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Parkdale third graders sing "12 Disaster Days of Christmas"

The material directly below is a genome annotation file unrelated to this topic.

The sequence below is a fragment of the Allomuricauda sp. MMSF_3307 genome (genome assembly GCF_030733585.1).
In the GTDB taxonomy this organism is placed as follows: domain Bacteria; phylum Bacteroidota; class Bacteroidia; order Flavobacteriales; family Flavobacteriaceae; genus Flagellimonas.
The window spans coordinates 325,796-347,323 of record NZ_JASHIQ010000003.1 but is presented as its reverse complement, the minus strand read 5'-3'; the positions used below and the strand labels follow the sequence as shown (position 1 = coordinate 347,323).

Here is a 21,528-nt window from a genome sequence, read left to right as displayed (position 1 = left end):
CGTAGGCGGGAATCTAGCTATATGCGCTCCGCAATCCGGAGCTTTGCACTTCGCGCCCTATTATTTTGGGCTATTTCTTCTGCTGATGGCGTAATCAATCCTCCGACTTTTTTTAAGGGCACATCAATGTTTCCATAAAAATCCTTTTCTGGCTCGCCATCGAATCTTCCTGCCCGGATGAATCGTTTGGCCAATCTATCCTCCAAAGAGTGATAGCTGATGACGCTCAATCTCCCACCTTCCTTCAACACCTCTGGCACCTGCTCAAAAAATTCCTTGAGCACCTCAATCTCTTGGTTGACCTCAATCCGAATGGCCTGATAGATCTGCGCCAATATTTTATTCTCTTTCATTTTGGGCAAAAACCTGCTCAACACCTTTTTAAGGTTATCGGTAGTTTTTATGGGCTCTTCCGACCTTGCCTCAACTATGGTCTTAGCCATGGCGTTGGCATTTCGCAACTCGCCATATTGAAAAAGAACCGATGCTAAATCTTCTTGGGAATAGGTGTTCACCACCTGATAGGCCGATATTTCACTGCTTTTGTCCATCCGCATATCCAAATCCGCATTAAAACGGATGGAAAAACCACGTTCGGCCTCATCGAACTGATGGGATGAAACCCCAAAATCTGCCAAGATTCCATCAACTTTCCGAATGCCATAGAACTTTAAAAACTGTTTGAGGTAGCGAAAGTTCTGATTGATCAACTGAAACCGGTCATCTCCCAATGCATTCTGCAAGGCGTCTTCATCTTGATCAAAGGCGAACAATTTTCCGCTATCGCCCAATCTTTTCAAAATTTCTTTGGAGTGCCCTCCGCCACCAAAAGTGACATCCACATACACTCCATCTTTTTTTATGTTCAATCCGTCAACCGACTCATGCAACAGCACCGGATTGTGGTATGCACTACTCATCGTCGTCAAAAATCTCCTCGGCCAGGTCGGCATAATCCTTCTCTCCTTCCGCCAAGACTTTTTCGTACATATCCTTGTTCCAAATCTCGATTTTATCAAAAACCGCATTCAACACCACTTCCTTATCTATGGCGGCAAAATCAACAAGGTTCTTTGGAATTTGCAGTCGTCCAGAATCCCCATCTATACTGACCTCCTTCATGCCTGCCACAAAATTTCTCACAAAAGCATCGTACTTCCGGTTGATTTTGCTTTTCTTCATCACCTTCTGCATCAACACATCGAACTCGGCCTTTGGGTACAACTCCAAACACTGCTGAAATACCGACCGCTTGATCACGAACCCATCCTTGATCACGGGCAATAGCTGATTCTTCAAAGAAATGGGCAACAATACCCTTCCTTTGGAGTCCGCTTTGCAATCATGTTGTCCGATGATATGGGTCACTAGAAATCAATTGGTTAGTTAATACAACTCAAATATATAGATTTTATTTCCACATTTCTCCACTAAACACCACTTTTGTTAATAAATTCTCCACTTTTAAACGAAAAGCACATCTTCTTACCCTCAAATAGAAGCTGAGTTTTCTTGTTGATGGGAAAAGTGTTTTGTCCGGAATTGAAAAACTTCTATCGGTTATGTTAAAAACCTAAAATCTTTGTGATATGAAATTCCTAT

Welcome to your sing-able Christmas gift list. What follows is an emergency rendition of “12 Days of Christmas” – for outfitting your home or car in case of snow storm, earthquake, flood or other emergency. Read it as a simple list, or sing it to the tune of “12 Days” – you know, as in “ … and a partridge in a pear tree…” Not to make light of it, but the song is a familiar framework for a set of gift ideas that you could consider gathering together, even if the recipient already owns items such as a bunch of coats, tire chains and flashlights. Stores throughout the Gorge are stocked up on all these items. Buying all 12 days might be prohibitive, but here are three ideas for checking any of the dozen off your list (notations follow, 1-12.) The gift items needed to stay warm, dry and safe are also coded to suggest items in your abode (A) in your car (C) or both (B). 12 Gallons of Water (A) 11 Family meals (B) 10 Cans of propane (A) 9 Hygiene bags (B) 8 Packs of batteries (A) 7 Spare coats (B) 6 Bright red flares (C) 5 Cozy blankets (B) 4 Tire chains (C) 3 Flashlights (B) 2 cell phone chargers (B) 1 And a crush-proof first aid kit (B) Price ranges? Here’s a few quotes for days Three, Two, Four and Nine: n A family gift of flashlights (three will run $15-30, Hood River Supply, Tum-A-Lum) n Cell phone chargers (two will run $30-60) n Tire chains (basic set, $30, Les Schwab, returnable if unused for the winter) n Family meals ($100 or so should cover the basics for three or four reasonably well-fed days) n The home kit should be kept in a handy place near an exit, and remember that water needs to be replenished every few months. If you have a solid first aid kit already, switch out the gift idea with “and-a-sto-o-u-t- tub-for it-all …” Otherwise, it’s a case of assembling your home or car kits and making sure all members of the family know what the resources are and how to use them (ie flares and propane). Emergency situations are at worst life-threatening, at best deeply uncomfortable if you and your family are left without power for an extended period, or traveling and find yourself in a situation where you need to wait out a storm, lengthy traffic delay, or other crisis. Notes on the 12 gift ideas: 12 – Gallons of water: that’s one per person in a four-member family to last for three days, the recommended minimum to be prepared for utility outages. 11 – Easy-open packaged goods, energy bars, dried food and nuts are good things to include for nutrition. Think of what your family of four needs for three days to stay fortified and hydrated (see number 12). Can-opener also recommended 10 – If you have a propane camping stove, keep extra fuel handy. 9 – Hygiene bags: put packaged moistened towelettes, toilet paper, and plastic ties in large garbage bags (for personal sanitation) Resource list courtesy of Hood River County Emergency Management, Barbara Ayers, manager/ 541-386-1213. The county also reminds residents to Get a Kit, Make A Plan to connect your family if separated, and Stay Informed. See to opt-in for citizen alerts. Enlarge